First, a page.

Last year I saw more than 80 of my students over the course of the two days at faire. This year I saw about 30. When I asked my students who didn’t attend why they did not, the reason was disheartening:

Monday, September 28, 2015

3 Lessons From Student Makers - #MakerFaire #MakerED #makeEDU

If you want to know what it means to learn, you must visit a Maker Faire. There you'll find passionate teachers and parents whose students and children are making anything they can imagine. These are kids who can learn without being "tricked" as we sometimes hear adults say when talking about young people. They are making, doing, and learning in meaningful ways because they want to. 

Here are three lessons I learned from talking with young makers.

1) If You Like Playing Games, You Might Like Making Games.
I had the pleasure of meeting some of the young makers who not only play games, they make them. These young students came up with the ideas and concepts and were supported by parents, teachers, and mentors.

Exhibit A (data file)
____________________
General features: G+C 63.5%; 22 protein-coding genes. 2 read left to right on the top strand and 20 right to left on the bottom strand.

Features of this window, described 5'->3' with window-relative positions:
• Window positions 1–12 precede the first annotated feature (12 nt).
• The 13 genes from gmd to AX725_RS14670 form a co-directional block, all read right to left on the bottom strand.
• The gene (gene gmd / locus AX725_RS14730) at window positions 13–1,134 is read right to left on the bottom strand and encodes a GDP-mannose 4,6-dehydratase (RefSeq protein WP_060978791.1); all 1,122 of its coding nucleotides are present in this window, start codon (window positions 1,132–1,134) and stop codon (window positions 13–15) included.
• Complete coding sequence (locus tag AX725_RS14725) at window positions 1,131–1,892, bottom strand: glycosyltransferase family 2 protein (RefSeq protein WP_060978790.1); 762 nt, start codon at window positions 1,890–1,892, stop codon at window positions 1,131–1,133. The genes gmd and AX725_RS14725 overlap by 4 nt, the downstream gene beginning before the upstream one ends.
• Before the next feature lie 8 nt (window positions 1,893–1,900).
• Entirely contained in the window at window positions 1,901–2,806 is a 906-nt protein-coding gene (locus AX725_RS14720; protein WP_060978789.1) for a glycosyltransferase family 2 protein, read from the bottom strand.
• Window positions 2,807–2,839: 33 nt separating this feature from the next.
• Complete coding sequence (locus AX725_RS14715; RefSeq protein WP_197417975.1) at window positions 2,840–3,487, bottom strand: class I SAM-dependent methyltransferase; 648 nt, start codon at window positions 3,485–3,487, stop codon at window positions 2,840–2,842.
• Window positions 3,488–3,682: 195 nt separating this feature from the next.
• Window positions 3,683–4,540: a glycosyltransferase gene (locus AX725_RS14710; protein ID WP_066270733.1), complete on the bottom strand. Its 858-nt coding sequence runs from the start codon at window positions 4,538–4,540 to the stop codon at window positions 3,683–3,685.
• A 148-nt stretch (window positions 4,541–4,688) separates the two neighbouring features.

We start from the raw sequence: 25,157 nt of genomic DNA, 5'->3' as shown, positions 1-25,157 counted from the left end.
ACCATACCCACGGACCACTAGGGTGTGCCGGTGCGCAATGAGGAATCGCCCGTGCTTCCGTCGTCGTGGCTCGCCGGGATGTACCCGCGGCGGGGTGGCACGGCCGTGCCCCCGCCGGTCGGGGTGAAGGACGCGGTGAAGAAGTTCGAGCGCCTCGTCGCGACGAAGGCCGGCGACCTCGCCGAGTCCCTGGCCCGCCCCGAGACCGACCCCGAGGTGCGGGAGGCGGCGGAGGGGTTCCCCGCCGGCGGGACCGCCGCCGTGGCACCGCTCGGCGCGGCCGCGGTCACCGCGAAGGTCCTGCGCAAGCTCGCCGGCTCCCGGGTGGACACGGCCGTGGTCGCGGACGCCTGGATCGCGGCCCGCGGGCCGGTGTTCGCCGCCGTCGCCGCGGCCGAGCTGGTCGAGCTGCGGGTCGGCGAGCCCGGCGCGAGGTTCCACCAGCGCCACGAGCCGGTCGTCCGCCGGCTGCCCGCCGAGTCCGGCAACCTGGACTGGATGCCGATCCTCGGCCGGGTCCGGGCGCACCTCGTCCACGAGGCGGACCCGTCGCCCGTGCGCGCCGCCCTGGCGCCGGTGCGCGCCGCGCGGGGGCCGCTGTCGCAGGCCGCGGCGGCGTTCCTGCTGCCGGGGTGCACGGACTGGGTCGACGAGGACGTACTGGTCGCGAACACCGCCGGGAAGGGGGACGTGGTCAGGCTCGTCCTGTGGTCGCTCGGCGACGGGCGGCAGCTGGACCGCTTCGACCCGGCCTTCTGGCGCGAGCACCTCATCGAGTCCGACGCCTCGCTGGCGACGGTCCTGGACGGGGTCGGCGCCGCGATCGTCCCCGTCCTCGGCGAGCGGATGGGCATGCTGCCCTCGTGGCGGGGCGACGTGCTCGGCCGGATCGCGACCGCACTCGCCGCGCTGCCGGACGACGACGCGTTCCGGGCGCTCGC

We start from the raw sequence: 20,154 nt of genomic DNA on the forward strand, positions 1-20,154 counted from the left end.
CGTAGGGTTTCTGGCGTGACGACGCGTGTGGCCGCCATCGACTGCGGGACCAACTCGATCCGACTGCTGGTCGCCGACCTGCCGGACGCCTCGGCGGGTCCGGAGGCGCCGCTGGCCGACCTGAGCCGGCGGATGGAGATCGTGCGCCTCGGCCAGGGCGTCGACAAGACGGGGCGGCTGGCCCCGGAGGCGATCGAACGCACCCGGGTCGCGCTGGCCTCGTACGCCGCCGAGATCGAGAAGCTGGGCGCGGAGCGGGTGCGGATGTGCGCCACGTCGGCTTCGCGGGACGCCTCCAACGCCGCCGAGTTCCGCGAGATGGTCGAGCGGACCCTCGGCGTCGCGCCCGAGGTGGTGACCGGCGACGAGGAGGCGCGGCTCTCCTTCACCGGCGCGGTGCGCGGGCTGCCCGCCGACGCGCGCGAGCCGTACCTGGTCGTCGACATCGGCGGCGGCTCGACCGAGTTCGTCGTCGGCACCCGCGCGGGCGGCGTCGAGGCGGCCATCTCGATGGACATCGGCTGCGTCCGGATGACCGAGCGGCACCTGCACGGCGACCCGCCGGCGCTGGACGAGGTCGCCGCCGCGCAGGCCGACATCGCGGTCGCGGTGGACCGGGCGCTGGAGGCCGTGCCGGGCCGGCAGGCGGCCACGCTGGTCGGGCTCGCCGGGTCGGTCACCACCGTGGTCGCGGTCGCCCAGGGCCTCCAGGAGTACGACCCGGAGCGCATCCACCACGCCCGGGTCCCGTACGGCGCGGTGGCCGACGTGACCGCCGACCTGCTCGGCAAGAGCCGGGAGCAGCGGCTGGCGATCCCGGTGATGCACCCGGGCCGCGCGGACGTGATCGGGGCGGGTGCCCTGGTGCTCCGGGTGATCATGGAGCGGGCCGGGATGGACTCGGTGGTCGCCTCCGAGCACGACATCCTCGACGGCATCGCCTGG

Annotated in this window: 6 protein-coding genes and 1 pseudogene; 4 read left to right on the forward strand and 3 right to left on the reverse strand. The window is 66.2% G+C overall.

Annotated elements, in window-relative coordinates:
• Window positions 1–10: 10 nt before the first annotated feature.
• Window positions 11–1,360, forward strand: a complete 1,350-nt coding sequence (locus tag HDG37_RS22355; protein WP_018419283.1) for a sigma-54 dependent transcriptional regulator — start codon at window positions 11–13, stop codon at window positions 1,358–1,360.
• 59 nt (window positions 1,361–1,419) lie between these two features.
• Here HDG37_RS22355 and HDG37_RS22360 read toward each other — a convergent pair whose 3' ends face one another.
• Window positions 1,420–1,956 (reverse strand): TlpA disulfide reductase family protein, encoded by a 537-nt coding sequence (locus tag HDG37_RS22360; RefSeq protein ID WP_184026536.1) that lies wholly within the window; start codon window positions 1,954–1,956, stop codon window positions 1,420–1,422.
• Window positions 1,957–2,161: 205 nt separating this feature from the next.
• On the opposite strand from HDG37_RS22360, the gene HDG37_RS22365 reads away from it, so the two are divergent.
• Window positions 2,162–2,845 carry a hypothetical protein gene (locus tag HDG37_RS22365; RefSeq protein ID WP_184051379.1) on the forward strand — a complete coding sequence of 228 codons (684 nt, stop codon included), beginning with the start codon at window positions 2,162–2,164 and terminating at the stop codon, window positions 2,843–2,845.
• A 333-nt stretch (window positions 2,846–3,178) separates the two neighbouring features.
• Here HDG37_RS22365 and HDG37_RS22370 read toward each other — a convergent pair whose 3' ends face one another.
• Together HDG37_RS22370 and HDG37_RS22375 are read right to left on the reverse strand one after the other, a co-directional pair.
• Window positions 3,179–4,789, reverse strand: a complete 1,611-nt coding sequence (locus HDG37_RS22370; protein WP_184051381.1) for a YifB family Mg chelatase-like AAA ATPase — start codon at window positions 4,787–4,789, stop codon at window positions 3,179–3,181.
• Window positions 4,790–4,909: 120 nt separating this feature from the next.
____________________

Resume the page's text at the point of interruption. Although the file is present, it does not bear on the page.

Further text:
Sunday, September 27, 2015

Don't Compete with Social Media. Integrate It!

This week, I had some words via Twitter with Wake County Public Schools for making decisions about policies that affect students without bringing students into the conversation in a respectful way. Students were upset when they learned Snapchat was blocked and they took their concerns to Twitter.

I chimed in, sharing a Tweet that received a lot of Twitter attention making more than 5000 impressions.  I asked this:

Students started a petition that current has about 150 signatures asking their school to lift the ban.  On the petition students explain some ways they are using Snapchat for learning: